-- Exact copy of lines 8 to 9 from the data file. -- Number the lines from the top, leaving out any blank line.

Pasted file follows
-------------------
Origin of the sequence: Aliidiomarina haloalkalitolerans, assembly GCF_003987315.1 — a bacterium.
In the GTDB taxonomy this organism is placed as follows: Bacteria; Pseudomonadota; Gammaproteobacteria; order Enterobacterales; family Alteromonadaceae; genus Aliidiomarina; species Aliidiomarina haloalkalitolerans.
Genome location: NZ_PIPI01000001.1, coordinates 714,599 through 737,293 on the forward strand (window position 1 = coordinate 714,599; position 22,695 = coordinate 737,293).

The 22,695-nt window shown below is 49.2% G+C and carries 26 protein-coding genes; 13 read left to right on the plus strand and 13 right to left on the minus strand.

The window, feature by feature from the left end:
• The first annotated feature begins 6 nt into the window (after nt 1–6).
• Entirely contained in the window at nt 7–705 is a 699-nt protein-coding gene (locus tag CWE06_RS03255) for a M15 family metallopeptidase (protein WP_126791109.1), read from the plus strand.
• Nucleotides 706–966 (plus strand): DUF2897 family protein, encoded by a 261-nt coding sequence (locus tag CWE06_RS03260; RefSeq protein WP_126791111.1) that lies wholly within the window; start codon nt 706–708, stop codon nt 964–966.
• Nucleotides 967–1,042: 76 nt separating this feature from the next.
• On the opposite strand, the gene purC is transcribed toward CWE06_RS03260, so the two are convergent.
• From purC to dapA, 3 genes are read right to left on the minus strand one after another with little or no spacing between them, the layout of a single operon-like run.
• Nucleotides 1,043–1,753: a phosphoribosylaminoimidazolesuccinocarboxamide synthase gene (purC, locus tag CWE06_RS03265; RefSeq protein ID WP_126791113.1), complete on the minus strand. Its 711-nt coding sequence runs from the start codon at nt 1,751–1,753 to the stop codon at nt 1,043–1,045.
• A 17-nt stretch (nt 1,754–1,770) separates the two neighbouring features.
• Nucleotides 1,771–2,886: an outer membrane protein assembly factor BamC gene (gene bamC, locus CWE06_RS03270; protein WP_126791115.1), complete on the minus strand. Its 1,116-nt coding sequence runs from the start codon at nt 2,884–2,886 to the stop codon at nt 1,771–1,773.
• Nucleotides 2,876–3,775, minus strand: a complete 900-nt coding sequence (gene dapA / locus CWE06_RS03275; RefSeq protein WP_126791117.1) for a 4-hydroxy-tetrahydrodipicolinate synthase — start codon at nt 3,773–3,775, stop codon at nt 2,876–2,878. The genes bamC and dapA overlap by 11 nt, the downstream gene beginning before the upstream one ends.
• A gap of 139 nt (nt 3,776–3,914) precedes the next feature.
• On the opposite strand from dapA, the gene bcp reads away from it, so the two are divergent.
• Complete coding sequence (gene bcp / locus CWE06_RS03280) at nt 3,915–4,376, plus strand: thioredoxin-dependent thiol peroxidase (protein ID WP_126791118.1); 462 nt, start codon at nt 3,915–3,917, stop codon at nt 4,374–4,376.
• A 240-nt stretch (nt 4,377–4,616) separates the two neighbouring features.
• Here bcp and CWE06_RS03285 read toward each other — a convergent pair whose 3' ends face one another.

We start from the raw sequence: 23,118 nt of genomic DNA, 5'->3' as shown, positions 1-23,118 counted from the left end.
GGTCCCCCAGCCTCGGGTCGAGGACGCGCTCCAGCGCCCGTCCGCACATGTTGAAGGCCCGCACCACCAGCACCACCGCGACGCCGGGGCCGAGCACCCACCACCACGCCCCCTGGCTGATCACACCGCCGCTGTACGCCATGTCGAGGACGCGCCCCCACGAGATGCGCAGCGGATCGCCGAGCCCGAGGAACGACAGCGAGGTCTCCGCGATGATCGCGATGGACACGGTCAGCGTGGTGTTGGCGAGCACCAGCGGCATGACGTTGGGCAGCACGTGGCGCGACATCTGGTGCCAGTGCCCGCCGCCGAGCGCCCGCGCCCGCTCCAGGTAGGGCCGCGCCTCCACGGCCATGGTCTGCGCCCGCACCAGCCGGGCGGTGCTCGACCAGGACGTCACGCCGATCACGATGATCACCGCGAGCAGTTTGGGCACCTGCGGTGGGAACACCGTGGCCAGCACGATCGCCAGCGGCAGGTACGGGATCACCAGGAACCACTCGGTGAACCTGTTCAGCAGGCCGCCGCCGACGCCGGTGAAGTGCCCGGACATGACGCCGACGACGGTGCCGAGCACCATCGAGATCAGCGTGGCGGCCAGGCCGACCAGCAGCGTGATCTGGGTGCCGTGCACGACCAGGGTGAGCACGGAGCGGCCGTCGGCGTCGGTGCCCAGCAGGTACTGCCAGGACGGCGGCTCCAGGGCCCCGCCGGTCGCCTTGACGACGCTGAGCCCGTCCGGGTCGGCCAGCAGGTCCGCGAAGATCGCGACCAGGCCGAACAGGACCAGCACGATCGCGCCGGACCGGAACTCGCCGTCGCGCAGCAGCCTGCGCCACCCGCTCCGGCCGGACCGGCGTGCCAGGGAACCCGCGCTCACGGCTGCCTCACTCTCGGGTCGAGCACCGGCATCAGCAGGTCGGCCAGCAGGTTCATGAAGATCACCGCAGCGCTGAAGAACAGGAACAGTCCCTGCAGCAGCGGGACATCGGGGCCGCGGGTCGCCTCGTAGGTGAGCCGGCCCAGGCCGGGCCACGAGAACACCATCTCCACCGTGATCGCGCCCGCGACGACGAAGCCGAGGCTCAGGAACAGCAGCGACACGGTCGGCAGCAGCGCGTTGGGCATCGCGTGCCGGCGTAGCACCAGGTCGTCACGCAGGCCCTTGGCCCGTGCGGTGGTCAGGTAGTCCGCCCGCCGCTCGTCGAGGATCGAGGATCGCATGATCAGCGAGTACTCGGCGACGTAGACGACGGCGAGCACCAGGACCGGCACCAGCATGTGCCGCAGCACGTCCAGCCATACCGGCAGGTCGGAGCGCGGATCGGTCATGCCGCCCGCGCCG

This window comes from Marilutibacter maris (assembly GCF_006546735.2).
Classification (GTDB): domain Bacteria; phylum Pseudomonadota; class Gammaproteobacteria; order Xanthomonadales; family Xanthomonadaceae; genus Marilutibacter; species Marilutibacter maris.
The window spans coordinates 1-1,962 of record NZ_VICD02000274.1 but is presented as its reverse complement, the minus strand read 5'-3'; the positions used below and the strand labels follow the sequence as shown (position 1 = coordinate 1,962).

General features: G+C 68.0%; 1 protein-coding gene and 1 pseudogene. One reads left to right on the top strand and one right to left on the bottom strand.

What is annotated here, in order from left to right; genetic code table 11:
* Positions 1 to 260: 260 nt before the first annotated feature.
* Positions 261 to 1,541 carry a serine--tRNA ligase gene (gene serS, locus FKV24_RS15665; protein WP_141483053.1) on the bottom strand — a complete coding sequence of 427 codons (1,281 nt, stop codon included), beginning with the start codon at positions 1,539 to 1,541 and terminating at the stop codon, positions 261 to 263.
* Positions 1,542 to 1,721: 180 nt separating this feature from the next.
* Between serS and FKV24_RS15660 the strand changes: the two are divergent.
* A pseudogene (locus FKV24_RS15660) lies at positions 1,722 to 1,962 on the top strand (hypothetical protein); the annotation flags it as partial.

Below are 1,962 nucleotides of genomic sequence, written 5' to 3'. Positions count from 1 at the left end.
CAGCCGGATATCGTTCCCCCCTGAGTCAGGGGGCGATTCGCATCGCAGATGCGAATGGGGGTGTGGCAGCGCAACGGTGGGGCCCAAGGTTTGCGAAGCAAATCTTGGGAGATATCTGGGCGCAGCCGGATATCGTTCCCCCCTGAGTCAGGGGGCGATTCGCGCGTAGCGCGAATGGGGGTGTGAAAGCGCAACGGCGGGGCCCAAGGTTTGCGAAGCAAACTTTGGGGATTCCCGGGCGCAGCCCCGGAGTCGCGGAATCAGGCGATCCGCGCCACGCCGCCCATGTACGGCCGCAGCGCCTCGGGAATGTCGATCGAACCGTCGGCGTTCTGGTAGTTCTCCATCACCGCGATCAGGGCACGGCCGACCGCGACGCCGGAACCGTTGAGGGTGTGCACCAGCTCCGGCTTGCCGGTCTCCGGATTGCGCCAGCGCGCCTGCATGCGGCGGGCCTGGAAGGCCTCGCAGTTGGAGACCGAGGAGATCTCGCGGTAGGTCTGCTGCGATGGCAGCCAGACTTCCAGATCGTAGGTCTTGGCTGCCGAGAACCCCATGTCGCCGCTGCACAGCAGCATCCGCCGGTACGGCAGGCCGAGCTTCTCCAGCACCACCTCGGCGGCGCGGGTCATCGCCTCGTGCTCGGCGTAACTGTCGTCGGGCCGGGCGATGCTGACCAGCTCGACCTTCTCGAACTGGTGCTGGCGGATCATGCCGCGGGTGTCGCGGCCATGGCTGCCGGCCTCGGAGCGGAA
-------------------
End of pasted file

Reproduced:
• Nucleotides 706–966 (plus strand): DUF2897 family protein, encoded by a 261-nt coding sequence (locus tag CWE06_RS03260; RefSeq protein WP_126791111.1) that lies wholly within the window; start codon nt 706–708, stop codon nt 964–966.
• Nucleotides 967–1,042: 76 nt separating this feature from the next.